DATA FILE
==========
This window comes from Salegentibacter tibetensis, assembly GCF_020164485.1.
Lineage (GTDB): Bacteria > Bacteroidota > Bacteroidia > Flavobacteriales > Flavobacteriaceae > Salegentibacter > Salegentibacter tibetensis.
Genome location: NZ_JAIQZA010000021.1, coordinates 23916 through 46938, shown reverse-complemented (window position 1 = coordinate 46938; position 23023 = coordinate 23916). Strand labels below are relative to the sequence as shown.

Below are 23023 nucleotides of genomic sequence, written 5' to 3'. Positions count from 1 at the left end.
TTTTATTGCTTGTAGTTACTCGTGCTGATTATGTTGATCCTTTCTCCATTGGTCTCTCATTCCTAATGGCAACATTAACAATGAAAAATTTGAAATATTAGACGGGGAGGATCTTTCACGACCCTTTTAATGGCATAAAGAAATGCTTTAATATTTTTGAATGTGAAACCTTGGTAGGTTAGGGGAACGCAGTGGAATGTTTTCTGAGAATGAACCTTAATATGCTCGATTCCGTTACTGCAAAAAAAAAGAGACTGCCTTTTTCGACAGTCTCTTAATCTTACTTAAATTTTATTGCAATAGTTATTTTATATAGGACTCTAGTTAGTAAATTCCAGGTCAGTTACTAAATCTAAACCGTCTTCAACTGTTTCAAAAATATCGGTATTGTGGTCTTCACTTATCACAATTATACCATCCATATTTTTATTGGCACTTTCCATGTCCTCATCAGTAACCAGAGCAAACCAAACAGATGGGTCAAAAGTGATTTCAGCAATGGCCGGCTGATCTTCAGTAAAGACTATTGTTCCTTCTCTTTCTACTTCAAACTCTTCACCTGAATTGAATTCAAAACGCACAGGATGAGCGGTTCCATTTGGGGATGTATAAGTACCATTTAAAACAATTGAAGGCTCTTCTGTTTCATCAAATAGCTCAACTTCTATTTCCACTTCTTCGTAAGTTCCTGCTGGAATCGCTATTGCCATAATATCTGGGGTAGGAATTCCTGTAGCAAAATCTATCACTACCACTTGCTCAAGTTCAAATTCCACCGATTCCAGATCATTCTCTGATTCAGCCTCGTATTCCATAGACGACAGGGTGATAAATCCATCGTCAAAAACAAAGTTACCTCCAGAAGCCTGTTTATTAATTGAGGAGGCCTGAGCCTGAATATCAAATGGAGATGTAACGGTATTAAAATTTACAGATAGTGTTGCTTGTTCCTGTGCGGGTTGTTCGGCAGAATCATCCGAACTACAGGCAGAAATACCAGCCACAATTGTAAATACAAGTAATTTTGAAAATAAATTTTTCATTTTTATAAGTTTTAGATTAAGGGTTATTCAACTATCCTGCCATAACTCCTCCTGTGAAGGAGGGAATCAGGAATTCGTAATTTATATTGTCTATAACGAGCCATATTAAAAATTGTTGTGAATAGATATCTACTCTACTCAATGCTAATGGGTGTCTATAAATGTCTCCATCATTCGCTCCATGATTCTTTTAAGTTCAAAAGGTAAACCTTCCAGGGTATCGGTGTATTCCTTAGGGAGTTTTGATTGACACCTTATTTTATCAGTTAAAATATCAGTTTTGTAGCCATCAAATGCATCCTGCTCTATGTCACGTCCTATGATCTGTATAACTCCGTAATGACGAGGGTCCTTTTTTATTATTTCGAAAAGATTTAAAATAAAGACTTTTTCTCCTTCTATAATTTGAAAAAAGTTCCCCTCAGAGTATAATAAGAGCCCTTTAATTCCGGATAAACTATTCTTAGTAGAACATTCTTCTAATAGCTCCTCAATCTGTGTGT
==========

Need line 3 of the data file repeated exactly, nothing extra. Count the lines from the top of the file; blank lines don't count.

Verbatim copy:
Genome location: NZ_JAIQZA010000021.1, coordinates 23916 through 46938, shown reverse-complemented (window position 1 = coordinate 46938; position 23023 = coordinate 23916). Strand labels below are relative to the sequence as shown.